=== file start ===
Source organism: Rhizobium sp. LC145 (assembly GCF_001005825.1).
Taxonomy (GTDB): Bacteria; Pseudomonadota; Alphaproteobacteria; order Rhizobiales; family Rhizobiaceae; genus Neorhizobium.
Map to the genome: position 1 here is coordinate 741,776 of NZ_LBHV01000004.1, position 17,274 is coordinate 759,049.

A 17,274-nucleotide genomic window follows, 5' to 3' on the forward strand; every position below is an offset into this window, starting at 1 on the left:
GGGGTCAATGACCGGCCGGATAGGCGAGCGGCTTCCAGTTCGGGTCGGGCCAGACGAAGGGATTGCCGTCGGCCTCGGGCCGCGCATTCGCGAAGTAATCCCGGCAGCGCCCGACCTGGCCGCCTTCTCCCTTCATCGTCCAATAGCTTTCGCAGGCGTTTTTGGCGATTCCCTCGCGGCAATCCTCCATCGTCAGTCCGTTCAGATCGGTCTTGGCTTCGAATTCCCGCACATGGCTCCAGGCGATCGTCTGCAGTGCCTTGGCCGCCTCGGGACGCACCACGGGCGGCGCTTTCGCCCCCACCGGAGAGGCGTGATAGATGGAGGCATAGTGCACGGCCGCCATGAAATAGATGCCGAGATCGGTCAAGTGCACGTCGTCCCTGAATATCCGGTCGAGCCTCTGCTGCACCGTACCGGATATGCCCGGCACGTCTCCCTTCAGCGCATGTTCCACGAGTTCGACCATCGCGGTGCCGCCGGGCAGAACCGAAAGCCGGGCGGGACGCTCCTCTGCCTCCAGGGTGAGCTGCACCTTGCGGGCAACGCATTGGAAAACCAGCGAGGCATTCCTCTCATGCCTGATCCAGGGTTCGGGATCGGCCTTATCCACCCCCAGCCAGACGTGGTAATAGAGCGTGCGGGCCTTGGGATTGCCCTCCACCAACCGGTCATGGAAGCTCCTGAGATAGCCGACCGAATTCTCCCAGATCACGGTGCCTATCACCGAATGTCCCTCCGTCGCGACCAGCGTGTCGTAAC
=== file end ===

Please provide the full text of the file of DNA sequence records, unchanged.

Source organism: Rhizobium sp. LC145 (assembly GCF_001005825.1).
Taxonomy (GTDB): Bacteria; Pseudomonadota; Alphaproteobacteria; order Rhizobiales; family Rhizobiaceae; genus Neorhizobium.
Map to the genome: position 1 here is coordinate 741,776 of NZ_LBHV01000004.1, position 17,274 is coordinate 759,049.

A 17,274-nucleotide genomic window follows, 5' to 3' on the forward strand; every position below is an offset into this window, starting at 1 on the left:
GGGGTCAATGACCGGCCGGATAGGCGAGCGGCTTCCAGTTCGGGTCGGGCCAGACGAAGGGATTGCCGTCGGCCTCGGGCCGCGCATTCGCGAAGTAATCCCGGCAGCGCCCGACCTGGCCGCCTTCTCCCTTCATCGTCCAATAGCTTTCGCAGGCGTTTTTGGCGATTCCCTCGCGGCAATCCTCCATCGTCAGTCCGTTCAGATCGGTCTTGGCTTCGAATTCCCGCACATGGCTCCAGGCGATCGTCTGCAGTGCCTTGGCCGCCTCGGGACGCACCACGGGCGGCGCTTTCGCCCCCACCGGAGAGGCGTGATAGATGGAGGCATAGTGCACGGCCGCCATGAAATAGATGCCGAGATCGGTCAAGTGCACGTCGTCCCTGAATATCCGGTCGAGCCTCTGCTGCACCGTACCGGATATGCCCGGCACGTCTCCCTTCAGCGCATGTTCCACGAGTTCGACCATCGCGGTGCCGCCGGGCAGAACCGAAAGCCGGGCGGGACGCTCCTCTGCCTCCAGGGTGAGCTGCACCTTGCGGGCAACGCATTGGAAAACCAGCGAGGCATTCCTCTCATGCCTGATCCAGGGTTCGGGATCGGCCTTATCCACCCCCAGCCAGACGTGGTAATAGAGCGTGCGGGCCTTGGGATTGCCCTCCACCAACCGGTCATGGAAGCTCCTGAGATAGCCGACCGAATTCTCCCAGATCACGGTGCCTATCACCGAATGTCCCTCCGTCGCGACCAGCGTGTCGTAAC